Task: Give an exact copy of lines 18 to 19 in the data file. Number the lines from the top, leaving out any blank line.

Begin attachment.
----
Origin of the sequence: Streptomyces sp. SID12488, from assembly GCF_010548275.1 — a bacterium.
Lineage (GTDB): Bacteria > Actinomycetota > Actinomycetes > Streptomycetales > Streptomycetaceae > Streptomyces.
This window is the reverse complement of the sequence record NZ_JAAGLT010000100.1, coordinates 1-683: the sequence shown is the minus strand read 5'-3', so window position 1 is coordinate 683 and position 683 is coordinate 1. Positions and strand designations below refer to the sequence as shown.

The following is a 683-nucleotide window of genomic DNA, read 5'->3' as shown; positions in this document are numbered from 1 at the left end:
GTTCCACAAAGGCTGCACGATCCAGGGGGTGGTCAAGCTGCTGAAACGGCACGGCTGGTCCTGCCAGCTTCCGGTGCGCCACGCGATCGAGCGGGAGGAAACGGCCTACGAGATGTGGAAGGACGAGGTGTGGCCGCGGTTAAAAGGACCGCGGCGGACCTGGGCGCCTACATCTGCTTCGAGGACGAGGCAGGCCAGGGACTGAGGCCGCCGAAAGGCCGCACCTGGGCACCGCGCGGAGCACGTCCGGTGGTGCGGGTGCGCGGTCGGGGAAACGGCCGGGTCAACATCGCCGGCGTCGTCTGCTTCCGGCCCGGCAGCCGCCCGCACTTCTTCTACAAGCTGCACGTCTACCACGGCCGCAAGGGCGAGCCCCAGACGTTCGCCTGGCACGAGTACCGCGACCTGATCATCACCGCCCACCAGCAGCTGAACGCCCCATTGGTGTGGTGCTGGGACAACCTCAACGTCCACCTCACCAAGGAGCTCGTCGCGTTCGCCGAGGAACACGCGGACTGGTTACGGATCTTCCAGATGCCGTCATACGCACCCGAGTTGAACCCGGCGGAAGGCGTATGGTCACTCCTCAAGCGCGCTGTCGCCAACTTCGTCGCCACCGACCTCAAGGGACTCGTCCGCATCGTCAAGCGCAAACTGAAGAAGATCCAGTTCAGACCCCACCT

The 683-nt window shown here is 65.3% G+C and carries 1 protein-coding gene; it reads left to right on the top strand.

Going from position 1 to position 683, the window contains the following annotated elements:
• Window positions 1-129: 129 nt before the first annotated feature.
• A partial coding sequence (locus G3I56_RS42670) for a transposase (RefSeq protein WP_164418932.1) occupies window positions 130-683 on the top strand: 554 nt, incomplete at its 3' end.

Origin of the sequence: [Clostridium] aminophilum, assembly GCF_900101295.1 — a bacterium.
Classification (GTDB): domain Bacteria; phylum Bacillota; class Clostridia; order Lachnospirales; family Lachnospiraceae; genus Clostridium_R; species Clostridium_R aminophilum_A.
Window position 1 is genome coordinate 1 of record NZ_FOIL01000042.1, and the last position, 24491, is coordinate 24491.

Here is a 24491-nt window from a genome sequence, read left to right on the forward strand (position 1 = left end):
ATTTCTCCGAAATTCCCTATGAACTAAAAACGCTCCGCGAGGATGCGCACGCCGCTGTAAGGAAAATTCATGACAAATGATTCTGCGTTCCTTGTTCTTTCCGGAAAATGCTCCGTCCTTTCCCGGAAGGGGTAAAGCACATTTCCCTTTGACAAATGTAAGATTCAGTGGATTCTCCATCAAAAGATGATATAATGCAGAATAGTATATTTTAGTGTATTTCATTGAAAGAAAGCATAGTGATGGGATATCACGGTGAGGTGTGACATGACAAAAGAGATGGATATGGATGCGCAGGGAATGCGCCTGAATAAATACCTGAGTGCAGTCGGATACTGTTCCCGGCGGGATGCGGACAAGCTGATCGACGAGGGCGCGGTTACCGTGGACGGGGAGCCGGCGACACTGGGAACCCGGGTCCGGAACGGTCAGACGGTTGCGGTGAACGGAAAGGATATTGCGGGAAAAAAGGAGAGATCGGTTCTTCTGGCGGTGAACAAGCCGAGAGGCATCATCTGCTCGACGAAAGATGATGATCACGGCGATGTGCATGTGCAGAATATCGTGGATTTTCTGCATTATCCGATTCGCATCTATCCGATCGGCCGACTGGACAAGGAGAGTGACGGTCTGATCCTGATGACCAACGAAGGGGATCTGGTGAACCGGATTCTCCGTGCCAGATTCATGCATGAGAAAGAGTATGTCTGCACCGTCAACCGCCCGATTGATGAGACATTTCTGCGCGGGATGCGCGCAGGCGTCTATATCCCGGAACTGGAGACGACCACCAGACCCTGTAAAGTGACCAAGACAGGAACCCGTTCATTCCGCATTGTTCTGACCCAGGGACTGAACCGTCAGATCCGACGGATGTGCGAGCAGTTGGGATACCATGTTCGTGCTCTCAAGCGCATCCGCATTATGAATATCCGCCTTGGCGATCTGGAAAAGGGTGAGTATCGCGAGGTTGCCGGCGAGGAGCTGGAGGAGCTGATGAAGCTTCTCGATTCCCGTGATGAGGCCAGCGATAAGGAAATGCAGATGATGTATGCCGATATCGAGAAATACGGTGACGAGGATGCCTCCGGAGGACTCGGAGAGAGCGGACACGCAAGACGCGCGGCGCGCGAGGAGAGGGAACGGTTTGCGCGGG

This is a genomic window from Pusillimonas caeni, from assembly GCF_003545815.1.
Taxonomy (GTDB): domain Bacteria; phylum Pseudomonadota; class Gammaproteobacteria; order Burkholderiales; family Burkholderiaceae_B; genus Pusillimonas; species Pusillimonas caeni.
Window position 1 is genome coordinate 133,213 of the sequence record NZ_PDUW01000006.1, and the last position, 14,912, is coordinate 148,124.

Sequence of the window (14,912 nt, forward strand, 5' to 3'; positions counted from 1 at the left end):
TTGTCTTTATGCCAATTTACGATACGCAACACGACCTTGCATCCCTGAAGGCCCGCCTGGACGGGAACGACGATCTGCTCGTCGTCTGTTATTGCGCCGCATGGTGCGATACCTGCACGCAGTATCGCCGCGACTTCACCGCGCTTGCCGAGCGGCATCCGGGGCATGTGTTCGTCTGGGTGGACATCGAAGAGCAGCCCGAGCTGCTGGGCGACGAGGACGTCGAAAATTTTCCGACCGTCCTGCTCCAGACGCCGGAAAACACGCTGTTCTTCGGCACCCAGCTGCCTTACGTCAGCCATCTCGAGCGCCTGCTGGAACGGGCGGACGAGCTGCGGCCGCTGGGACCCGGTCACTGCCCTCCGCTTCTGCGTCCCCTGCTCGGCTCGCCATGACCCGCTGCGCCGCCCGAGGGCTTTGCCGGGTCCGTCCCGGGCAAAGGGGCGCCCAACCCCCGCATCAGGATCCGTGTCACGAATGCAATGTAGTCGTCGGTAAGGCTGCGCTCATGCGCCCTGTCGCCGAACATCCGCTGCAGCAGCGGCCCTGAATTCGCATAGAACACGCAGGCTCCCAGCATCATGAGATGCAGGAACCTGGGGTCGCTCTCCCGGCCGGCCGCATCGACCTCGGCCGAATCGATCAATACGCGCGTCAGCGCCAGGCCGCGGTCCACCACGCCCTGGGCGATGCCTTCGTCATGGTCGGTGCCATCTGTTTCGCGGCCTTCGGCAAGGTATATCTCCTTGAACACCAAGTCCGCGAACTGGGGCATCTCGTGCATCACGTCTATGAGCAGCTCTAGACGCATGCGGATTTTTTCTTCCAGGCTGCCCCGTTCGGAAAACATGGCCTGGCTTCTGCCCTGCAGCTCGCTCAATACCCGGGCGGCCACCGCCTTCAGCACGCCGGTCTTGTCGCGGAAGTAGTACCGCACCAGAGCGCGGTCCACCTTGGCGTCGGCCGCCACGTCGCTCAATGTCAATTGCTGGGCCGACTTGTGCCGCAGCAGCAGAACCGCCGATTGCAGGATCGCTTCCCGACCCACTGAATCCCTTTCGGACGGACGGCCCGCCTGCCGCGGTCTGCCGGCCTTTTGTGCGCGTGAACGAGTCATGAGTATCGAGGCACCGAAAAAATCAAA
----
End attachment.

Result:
Sequence of the window (14,912 nt, forward strand, 5' to 3'; positions counted from 1 at the left end):
TTGTCTTTATGCCAATTTACGATACGCAACACGACCTTGCATCCCTGAAGGCCCGCCTGGACGGGAACGACGATCTGCTCGTCGTCTGTTATTGCGCCGCATGGTGCGATACCTGCACGCAGTATCGCCGCGACTTCACCGCGCTTGCCGAGCGGCATCCGGGGCATGTGTTCGTCTGGGTGGACATCGAAGAGCAGCCCGAGCTGCTGGGCGACGAGGACGTCGAAAATTTTCCGACCGTCCTGCTCCAGACGCCGGAAAACACGCTGTTCTTCGGCACCCAGCTGCCTTACGTCAGCCATCTCGAGCGCCTGCTGGAACGGGCGGACGAGCTGCGGCCGCTGGGACCCGGTCACTGCCCTCCGCTTCTGCGTCCCCTGCTCGGCTCGCCATGACCCGCTGCGCCGCCCGAGGGCTTTGCCGGGTCCGTCCCGGGCAAAGGGGCGCCCAACCCCCGCATCAGGATCCGTGTCACGAATGCAATGTAGTCGTCGGTAAGGCTGCGCTCATGCGCCCTGTCGCCGAACATCCGCTGCAGCAGCGGCCCTGAATTCGCATAGAACACGCAGGCTCCCAGCATCATGAGATGCAGGAACCTGGGGTCGCTCTCCCGGCCGGCCGCATCGACCTCGGCCGAATCGATCAATACGCGCGTCAGCGCCAGGCCGCGGTCCACCACGCCCTGGGCGATGCCTTCGTCATGGTCGGTGCCATCTGTTTCGCGGCCTTCGGCAAGGTATATCTCCTTGAACACCAAGTCCGCGAACTGGGGCATCTCGTGCATCACGTCTATGAGCAGCTCTAGACGCATGCGGATTTTTTCTTCCAGGCTGCCCCGTTCGGAAAACATGGCCTGGCTTCTGCCCTGCAGCTCGCTCAATACCCGGGCGGCCACCGCCTTCAGCACGCCGGTCTTGTCGCGGAAGTAGTACCGCACCAGAGCGCGGTCCACCTTGGCGTCGGCCGCCACGTCGCTCAATGTCAATTGCTGGGCCGACTTGTGCCGCAGCAGCAGAACCGCCGATTGCAGGATCGCTTCCCGACCCACTGAATCCCTTTCGGACGGACGGCCCGCCTGCCGCGGTCTGCCGGCCTTTTGTGCGCGTGAACGAGTCATGAGTATCGAGGCACCGAAAAAATCAAA